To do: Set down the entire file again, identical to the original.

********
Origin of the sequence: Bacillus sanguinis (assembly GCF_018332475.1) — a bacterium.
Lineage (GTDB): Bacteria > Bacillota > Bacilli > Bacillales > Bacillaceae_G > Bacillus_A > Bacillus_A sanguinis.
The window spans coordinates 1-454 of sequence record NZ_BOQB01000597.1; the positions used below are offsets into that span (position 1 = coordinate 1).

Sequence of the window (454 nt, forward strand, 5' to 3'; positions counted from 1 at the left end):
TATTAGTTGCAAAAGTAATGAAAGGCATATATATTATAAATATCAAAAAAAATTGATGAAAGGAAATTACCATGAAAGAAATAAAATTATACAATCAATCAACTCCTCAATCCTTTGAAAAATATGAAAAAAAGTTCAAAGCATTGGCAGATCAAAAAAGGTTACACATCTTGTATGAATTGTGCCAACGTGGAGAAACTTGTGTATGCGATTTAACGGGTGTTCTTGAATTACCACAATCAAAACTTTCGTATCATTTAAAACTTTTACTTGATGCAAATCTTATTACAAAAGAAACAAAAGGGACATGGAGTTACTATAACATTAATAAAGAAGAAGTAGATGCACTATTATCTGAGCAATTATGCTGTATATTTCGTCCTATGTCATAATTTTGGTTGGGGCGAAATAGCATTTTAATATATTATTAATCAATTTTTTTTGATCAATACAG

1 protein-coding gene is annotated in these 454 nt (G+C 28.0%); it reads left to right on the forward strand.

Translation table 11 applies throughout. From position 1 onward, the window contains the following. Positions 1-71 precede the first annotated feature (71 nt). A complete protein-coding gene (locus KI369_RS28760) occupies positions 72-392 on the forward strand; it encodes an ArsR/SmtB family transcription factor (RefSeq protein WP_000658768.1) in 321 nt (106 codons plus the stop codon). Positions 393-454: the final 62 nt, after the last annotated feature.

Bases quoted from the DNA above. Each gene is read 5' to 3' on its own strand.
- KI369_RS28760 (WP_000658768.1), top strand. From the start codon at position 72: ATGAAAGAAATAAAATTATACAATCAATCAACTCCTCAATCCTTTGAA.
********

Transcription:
Origin of the sequence: Bacillus sanguinis (assembly GCF_018332475.1) — a bacterium.
Lineage (GTDB): Bacteria > Bacillota > Bacilli > Bacillales > Bacillaceae_G > Bacillus_A > Bacillus_A sanguinis.
The window spans coordinates 1-454 of sequence record NZ_BOQB01000597.1; the positions used below are offsets into that span (position 1 = coordinate 1).

Sequence of the window (454 nt, forward strand, 5' to 3'; positions counted from 1 at the left end):
TATTAGTTGCAAAAGTAATGAAAGGCATATATATTATAAATATCAAAAAAAATTGATGAAAGGAAATTACCATGAAAGAAATAAAATTATACAATCAATCAACTCCTCAATCCTTTGAAAAATATGAAAAAAAGTTCAAAGCATTGGCAGATCAAAAAAGGTTACACATCTTGTATGAATTGTGCCAACGTGGAGAAACTTGTGTATGCGATTTAACGGGTGTTCTTGAATTACCACAATCAAAACTTTCGTATCATTTAAAACTTTTACTTGATGCAAATCTTATTACAAAAGAAACAAAAGGGACATGGAGTTACTATAACATTAATAAAGAAGAAGTAGATGCACTATTATCTGAGCAATTATGCTGTATATTTCGTCCTATGTCATAATTTTGGTTGGGGCGAAATAGCATTTTAATATATTATTAATCAATTTTTTTTGATCAATACAG

1 protein-coding gene is annotated in these 454 nt (G+C 28.0%); it reads left to right on the forward strand.

Translation table 11 applies throughout. From position 1 onward, the window contains the following. Positions 1-71 precede the first annotated feature (71 nt). A complete protein-coding gene (locus KI369_RS28760) occupies positions 72-392 on the forward strand; it encodes an ArsR/SmtB family transcription factor (RefSeq protein WP_000658768.1) in 321 nt (106 codons plus the stop codon). Positions 393-454: the final 62 nt, after the last annotated feature.

Bases quoted from the DNA above. Each gene is read 5' to 3' on its own strand.
- KI369_RS28760 (WP_000658768.1), top strand. From the start codon at position 72: ATGAAAGAAATAAAATTATACAATCAATCAACTCCTCAATCCTTTGAA.